Can we give away our home to beat the taxman?
My husband and I are worried about inheritance tax (IHT) on our estate and are thinking of giving our home to our children now. If we are not selling the house but giving it as a gift, will we have to pay any tax? SUE TAYLOR, VIA EMAIL
It’s no wonder that this is one of the most common questions asked of Telegraph Money.
After all, who wants their hard-won money to go to the taxman when they die? The Revenue is raking in more from inheritance tax than ever before, raising around £5.2bn in the past tax year alone, and last week’s Budget projected that those figures would continue to rise. The sky-high value of property, especially in the South East, is pushing more of us into a tax bracket designed for the very rich.
The Surrey town of Guildford, for example, pays more in inheritance tax than the whole of Wales and Northern Ireland combined.
Giving assets away is one approach to beating the taxman. However, the first thing you need to ask yourself is: are you actually liable to pay?
Tax relief now allows each of us to pass on a certain amount free of charge. Everyone has a personal allowance of £325,000, in addition to an added tax-free amount of £125,000 called the “family home allowance”.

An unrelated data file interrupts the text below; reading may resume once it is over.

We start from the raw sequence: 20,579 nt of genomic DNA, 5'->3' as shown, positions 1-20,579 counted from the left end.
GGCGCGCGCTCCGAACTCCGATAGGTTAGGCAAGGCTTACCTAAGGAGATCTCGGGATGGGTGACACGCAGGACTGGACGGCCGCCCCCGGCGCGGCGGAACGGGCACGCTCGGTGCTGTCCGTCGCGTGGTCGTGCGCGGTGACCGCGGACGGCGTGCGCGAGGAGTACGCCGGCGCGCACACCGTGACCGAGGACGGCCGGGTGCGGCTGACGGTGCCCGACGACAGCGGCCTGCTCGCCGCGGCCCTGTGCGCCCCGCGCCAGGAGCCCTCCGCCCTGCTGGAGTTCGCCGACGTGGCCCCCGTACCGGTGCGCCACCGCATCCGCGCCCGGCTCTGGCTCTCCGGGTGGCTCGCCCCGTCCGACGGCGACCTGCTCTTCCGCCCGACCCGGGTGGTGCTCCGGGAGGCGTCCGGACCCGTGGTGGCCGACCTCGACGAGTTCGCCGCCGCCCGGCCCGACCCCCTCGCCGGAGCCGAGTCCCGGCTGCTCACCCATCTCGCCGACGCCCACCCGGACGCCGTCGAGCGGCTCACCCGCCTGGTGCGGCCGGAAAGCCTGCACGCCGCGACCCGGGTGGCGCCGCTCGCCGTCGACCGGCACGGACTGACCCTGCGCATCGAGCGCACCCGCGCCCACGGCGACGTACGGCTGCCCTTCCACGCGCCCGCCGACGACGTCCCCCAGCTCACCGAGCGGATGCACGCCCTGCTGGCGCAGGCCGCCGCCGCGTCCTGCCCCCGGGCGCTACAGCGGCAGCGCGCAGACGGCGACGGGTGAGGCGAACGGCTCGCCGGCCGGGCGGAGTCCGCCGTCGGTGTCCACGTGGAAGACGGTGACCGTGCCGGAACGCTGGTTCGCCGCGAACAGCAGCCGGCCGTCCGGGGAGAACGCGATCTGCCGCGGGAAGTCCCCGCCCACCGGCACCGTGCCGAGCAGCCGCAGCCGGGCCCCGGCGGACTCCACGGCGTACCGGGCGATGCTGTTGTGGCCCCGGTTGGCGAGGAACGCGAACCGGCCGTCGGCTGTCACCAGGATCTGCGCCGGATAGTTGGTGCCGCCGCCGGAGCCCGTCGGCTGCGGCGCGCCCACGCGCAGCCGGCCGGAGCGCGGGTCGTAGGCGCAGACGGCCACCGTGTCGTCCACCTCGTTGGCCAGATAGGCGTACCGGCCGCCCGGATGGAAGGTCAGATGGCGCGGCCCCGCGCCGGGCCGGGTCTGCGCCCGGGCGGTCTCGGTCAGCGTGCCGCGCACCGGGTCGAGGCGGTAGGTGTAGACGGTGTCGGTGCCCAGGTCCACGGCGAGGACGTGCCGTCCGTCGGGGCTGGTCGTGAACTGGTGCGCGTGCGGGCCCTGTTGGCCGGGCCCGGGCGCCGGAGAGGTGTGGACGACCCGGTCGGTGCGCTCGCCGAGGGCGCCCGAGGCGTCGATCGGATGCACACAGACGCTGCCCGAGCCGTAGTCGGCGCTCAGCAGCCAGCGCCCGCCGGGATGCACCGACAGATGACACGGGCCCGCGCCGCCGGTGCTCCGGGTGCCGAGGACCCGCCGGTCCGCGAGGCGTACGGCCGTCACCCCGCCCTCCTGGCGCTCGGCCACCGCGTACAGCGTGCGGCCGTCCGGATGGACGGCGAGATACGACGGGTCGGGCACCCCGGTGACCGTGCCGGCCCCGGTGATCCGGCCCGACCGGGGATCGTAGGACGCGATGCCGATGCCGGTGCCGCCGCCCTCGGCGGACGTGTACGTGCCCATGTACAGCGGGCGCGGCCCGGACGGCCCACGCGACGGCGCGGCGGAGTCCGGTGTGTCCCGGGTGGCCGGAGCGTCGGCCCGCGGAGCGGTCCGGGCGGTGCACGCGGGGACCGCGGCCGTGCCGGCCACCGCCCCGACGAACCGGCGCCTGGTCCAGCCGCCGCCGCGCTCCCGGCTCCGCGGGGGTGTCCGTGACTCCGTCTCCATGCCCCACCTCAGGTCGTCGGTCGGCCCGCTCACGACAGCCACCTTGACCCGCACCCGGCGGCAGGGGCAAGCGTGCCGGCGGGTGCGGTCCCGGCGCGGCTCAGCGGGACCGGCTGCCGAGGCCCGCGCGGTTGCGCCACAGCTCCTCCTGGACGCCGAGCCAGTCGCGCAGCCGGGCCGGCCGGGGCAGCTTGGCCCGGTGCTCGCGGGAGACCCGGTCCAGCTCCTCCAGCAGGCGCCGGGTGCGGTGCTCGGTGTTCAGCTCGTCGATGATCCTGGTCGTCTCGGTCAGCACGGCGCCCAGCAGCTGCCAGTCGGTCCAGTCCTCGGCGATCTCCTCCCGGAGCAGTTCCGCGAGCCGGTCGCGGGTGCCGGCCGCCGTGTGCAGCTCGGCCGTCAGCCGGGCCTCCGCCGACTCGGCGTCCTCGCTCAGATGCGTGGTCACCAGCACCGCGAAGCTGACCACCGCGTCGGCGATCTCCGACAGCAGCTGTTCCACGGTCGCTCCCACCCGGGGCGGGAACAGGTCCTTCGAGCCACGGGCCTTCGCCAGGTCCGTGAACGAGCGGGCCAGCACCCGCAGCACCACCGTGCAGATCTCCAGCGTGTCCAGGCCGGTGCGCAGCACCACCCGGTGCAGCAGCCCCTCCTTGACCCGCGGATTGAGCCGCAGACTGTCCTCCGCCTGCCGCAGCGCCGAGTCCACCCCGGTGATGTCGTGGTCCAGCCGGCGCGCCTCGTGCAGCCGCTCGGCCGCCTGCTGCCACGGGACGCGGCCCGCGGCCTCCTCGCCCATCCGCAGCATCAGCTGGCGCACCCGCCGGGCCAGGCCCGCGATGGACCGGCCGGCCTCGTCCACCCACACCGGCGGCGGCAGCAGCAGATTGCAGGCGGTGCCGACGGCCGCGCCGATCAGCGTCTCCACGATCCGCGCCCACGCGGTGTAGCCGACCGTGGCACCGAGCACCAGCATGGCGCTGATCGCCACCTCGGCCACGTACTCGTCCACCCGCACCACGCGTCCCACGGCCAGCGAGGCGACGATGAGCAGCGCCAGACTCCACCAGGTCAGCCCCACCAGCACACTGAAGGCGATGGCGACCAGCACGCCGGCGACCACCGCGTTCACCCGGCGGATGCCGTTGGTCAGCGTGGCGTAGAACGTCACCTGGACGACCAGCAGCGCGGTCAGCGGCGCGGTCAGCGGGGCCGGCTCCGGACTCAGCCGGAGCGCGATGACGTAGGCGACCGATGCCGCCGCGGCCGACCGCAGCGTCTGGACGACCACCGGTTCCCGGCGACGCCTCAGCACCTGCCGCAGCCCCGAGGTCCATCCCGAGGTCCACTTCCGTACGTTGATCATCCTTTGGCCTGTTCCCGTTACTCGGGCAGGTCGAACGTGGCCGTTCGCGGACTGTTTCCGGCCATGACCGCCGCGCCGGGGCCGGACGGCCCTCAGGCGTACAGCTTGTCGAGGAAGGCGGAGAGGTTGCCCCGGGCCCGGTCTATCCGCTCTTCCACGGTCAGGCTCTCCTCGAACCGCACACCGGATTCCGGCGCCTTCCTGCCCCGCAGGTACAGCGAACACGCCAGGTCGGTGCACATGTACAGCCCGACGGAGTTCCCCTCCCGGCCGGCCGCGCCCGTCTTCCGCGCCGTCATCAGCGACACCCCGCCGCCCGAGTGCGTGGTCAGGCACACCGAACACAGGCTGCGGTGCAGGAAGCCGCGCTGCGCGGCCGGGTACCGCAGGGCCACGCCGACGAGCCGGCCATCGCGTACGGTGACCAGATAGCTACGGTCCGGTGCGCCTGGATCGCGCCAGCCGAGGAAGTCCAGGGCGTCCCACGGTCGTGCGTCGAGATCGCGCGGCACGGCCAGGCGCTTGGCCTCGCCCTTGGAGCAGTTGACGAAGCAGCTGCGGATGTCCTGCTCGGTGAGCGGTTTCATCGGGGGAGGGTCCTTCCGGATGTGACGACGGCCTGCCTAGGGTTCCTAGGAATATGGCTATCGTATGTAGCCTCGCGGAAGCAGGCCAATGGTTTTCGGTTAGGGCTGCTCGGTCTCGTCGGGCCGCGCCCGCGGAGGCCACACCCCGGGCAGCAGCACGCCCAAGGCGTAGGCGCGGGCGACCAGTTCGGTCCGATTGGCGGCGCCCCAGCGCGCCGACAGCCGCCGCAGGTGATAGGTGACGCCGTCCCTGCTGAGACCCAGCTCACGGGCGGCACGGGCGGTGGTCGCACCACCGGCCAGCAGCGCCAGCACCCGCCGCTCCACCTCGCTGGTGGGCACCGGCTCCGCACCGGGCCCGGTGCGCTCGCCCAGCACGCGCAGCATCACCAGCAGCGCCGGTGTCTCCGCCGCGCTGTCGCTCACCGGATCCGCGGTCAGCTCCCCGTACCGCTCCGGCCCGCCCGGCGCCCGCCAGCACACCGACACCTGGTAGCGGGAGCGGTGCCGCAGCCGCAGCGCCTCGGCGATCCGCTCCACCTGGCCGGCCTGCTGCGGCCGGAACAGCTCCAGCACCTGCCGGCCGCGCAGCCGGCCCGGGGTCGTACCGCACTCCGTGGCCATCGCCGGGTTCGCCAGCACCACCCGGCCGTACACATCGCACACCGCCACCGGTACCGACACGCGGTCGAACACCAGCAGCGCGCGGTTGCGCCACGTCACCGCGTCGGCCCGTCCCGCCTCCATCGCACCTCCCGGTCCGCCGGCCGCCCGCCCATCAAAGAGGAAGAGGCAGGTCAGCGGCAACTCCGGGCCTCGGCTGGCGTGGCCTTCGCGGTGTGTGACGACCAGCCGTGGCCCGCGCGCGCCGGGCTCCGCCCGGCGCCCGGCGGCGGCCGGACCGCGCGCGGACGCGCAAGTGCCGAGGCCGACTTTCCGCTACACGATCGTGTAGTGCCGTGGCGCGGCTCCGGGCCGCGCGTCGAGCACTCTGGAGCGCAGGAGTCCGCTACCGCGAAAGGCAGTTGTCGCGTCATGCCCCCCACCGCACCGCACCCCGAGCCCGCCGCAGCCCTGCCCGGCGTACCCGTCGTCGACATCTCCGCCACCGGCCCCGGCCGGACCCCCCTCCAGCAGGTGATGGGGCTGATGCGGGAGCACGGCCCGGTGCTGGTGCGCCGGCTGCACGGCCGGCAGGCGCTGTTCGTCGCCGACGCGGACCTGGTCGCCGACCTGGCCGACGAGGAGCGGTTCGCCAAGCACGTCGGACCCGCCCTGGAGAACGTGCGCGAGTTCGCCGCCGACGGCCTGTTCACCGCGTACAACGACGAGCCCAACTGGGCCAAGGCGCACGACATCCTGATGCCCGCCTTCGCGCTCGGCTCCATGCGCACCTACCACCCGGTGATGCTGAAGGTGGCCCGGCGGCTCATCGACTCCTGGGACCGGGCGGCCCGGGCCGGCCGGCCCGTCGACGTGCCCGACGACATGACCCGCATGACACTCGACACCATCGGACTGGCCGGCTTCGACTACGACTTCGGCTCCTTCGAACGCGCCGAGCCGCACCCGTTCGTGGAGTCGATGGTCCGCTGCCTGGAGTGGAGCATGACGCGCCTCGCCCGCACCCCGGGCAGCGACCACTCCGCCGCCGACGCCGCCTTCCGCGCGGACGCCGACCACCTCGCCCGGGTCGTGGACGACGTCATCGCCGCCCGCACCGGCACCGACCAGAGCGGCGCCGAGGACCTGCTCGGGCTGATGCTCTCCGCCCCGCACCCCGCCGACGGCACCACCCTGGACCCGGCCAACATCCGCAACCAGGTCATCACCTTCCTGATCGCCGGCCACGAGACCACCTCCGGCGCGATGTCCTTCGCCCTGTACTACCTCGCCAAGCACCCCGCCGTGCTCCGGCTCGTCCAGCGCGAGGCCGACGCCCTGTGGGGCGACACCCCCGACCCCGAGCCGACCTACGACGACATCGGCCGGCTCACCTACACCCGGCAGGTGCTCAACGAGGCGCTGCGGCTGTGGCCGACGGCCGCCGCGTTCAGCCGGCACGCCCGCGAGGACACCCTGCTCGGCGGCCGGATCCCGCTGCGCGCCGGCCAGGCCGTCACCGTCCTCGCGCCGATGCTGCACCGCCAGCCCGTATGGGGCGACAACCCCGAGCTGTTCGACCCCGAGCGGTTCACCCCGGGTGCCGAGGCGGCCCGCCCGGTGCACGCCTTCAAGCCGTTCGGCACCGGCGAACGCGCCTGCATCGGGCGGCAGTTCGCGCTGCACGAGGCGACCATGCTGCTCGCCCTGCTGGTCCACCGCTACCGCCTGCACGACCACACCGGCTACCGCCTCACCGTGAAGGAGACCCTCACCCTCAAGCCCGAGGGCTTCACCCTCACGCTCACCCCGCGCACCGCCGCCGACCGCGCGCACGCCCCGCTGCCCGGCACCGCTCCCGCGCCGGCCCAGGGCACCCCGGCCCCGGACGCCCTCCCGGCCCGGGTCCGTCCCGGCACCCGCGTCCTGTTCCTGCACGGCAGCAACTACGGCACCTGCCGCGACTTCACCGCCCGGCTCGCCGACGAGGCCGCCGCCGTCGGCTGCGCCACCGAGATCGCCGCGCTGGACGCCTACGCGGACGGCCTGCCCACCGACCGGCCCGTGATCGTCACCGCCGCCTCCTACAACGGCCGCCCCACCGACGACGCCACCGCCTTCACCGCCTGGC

This extra allowance applies if you are passing your main residence on to direct descendants and increases by £25,000 each year until it reaches £175,000 in 2020. As a result we will soon be able to pass on £500,000 tax free. Spouses and civil partners can double up their allowances, meaning that they will be able to pass on £1m by 2020.
Anything above your allowances will be taxed at a rate of 40pc. If the value of your estate is more than the tax-free buffer, you can reduce its overall size by making gifts to friends and family. You can give away assets tax free – including your house – if you survive the gift for seven years.
You will pay no IHT if you give away your house, move out and live for a further seven years. If you die within three years of the gift, full-rate tax will apply. If you die after the third year a taper relief system takes effect, meaning that you will be charged IHT at 32pc. In the fourth year this drops to 24pc, in the fifth to 16pc, in the sixth to 8pc, and after seven years to zero.
Beware: if you want to continue to live in the home, you must pay a market rate of rent to the new owner and pay your share of the bills, as well as survive for seven years, to benefit from the tax break.
If you do not follow these
If you give away your home while you live in it, you must pay rent to the new owners at a market rate